FF Q&A: Jeremy Gillespie and Steven Kostanski Talk ‘The Void’
Making its world premiere at Fantastic Fest on September 22, The Void marked a departure in style for two members of Astron-6, Jeremy Gillespie and Steven Kostanski, a group known for lower budget horror comedies. The impressive, practical effect driven creature feature is a pure visual assault on the senses, and invokes that ‘80s nostalgia that horror fans have been missing (review).
After the premiere, we sat down with Kostanski and Gillespie at the fest to discuss the difficulties of making this project, it’s surprising ties to the fest itself, and more. Read on:
Steven: I mean, people can read whatever they want into it I guess. I don’t really feel the same way; I feel that it’s in a pretty unique space compared to everything else that we’ve done. I guess it goes off the rails in similar fashion, but that’s just how we like movies in general. We want the movie to end when at the start of the movie you had no idea that it would reach that point. Like it needs to be so polar opposite at the start of the movie and it needs to be such a crazy escalation.
Jeremy: I feel like that’s the one thing that we always try to do, is start kind of small and then end big.
Jeremy: Yeah, I definitely think all of the pieces are there for the audience to put together, if they want to do that. It’s a weird movie; it’s a bit of an assault for sure. But yeah, I think there’s, just as audience members ourselves, I personally like a movie to leave a lot to the audience. Like make them work a little.
Steven: Yeah, well it leaves you something to discuss afterwards, too, and kind of ruminate on. Instead of just being like, yup! That’s the movie! Leaving a question mark at the end is always a good thing.
Steven: Yeah, it got very chaotic on set. And also a lot of it is supplemented by insert shooting. Which is typical for creature effects, where you come in after the fact and shoot tight shots of like, ax going into sacs, or head getting chopped. You try to organize it in a way that all of these little pieces can be done after the fact and you focus primarily on the actors when you’re doing your main shoot. So that’s how it worked for most of the creature sequences.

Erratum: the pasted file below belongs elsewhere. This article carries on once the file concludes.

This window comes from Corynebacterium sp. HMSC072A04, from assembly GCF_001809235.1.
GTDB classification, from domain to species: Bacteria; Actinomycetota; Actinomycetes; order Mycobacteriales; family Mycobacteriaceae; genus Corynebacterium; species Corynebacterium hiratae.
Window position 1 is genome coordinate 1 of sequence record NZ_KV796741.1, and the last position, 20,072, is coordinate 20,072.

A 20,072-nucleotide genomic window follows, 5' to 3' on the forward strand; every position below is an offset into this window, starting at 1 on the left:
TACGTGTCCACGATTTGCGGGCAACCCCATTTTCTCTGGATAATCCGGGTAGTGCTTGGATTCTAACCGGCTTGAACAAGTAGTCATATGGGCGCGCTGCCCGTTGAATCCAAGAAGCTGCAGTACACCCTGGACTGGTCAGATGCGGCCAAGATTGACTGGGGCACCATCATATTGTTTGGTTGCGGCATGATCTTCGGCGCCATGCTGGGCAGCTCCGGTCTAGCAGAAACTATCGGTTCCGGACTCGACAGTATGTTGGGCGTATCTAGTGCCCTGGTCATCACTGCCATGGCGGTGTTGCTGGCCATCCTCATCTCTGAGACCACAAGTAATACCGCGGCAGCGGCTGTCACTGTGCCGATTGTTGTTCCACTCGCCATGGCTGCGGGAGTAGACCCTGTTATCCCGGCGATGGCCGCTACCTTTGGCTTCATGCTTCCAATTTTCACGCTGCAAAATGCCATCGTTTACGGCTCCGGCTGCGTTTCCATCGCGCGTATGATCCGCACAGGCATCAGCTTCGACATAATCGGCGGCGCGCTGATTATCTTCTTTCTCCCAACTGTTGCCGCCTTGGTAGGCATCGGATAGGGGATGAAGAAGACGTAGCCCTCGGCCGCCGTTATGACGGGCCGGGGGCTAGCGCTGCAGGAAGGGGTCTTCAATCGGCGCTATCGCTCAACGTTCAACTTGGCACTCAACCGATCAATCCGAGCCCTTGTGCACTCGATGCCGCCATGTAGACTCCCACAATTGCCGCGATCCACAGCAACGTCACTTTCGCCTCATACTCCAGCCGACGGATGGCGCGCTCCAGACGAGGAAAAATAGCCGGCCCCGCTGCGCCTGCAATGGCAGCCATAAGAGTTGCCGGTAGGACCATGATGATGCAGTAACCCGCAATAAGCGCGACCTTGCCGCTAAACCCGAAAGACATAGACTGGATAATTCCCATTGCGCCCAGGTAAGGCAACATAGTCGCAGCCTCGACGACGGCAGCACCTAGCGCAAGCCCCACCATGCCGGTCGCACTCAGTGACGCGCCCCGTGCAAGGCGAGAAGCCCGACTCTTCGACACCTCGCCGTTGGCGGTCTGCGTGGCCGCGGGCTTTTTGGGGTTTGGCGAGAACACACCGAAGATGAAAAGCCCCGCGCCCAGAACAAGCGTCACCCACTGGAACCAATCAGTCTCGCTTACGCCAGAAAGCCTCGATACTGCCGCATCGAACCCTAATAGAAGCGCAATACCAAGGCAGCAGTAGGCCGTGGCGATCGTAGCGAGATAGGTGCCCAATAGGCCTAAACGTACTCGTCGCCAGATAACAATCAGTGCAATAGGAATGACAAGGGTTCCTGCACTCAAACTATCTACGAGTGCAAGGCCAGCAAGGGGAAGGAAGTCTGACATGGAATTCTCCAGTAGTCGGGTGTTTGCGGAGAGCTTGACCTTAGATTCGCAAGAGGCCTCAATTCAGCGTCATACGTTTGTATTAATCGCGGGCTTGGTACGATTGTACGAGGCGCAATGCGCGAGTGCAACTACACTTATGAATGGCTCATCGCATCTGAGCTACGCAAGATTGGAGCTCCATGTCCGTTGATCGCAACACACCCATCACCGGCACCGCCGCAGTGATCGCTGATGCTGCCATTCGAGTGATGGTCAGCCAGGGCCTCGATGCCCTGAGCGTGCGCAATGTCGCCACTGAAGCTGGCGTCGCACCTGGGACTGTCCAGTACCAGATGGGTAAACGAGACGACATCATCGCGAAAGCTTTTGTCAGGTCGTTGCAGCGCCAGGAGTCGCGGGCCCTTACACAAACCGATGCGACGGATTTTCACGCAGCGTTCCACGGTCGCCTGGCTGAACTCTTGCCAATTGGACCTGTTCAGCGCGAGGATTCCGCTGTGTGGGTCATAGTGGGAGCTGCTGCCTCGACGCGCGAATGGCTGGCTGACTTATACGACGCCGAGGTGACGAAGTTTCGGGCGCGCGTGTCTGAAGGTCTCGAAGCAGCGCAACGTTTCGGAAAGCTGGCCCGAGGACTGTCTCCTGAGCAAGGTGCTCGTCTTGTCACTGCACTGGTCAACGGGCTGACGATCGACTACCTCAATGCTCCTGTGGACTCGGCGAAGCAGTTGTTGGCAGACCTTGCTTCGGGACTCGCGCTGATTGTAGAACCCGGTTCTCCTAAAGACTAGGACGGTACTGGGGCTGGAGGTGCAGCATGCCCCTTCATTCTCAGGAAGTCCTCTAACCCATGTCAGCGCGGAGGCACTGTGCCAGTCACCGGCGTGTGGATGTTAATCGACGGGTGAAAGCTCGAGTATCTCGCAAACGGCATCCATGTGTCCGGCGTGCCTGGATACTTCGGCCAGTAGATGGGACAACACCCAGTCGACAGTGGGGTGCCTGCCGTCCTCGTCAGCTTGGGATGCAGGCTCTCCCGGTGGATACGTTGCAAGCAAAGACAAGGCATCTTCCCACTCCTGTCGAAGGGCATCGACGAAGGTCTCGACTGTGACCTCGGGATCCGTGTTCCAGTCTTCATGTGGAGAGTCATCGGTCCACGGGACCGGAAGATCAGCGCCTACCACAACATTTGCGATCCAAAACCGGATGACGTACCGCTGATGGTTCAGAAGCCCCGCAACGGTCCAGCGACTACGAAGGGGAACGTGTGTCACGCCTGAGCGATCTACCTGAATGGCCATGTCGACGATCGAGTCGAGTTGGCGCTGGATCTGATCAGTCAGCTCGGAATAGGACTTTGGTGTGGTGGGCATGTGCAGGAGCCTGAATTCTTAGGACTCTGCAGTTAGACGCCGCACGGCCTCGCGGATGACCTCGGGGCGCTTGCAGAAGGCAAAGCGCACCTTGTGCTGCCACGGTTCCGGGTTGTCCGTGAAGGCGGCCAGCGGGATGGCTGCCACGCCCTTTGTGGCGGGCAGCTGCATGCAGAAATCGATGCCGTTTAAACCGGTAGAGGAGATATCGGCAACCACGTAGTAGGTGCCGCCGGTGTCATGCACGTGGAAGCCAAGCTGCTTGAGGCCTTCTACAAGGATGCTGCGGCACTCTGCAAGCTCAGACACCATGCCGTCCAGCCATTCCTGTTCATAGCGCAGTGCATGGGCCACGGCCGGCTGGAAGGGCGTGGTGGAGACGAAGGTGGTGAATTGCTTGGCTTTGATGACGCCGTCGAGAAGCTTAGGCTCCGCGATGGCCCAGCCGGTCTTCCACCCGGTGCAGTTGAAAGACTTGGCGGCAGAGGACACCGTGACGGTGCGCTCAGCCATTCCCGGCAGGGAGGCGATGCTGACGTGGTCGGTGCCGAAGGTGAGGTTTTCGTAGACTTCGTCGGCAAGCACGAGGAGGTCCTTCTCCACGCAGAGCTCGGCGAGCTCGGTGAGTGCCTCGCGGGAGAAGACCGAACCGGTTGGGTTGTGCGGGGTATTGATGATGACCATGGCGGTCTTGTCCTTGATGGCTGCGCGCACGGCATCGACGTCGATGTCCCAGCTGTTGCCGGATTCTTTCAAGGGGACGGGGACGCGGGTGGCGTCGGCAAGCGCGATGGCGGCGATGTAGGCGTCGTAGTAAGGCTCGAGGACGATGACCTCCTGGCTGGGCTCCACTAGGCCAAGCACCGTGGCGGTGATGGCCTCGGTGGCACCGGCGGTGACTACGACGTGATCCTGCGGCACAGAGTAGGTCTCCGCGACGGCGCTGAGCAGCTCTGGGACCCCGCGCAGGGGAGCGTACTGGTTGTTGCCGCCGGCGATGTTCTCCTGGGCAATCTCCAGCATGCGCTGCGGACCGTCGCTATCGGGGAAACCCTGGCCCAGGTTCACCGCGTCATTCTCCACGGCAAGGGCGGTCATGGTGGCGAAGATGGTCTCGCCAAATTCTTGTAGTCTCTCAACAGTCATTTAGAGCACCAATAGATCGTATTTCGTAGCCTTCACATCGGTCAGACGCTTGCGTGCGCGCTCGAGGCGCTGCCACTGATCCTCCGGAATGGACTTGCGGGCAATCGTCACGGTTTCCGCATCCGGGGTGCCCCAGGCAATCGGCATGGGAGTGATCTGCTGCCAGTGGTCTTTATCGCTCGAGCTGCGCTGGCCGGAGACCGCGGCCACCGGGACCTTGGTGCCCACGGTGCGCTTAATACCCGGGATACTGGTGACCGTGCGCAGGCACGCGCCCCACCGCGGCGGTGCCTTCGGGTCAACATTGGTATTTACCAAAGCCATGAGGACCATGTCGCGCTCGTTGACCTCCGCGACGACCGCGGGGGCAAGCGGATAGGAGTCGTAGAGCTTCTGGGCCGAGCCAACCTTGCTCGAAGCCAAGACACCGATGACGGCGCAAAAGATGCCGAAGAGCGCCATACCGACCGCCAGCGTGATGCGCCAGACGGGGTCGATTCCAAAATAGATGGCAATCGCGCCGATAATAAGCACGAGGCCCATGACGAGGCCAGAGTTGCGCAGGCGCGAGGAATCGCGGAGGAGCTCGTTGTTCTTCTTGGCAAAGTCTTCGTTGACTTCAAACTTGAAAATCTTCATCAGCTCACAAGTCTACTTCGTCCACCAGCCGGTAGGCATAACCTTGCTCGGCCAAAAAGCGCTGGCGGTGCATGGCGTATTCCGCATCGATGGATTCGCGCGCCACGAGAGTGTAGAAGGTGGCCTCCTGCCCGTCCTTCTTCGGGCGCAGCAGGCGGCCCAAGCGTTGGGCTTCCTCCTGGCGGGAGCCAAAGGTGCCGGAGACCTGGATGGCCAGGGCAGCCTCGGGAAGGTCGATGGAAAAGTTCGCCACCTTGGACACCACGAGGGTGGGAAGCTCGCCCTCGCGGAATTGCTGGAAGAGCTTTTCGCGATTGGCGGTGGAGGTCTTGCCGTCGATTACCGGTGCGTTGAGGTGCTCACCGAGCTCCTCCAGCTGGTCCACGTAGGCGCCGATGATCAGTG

Jeremy: Yeah, and the nature of practical effects is you usually have just a few useable frames, instead of one shot so you have to get as much as possible so you can cut together a full sequence.
Jeremy: In a way it’s almost harder with a bigger movie to do this stuff, because you’re so beholden to a schedule and timeline. Whereas if you’re just doing it on your own, you can just do anything you want really.
Steven: Yeah, and you have a lot more creative freedom, too. If it was on a big movie, they’d give you the concept art and then tell you to make exactly that thing. Then you go and you do it. It becomes more like a factory and less like an artistic space. Whereas on this you try to give people the space to put their own personalities into the creatures and the effects. Just kind of put a bit of themselves into it, which is what every effects artist wants to do. That’s why you get into it.
Steven: All of it. Every step of the movie.
Jeremy: There was no easy aspect. The cast was pretty easy.
Steven: Yeah, the cast was very easy. Very professional. Brought a lot to the table. Super talented, and elevated the movie, for sure.
Jeremy: They were great. Everything else? Difficult.
Steven: We were at a lunch at Tim League’s house, and we were just wandering around his property and just throwing ideas back and forth for an atmospheric, contained horror movie.
Jeremy: Yup! And then cut to years later.
Steven: Aged like 20 years.
Jeremy: Yeah, I think there’s kind of like that hint of Lovecraft kind of world that people were very excited to see on screen. You don’t really get that, that much.
Jeremy: Yeah, I think maybe people think it’s just too old fashioned or something. I don’t know.
Steven: Sleep time for weeks and weeks.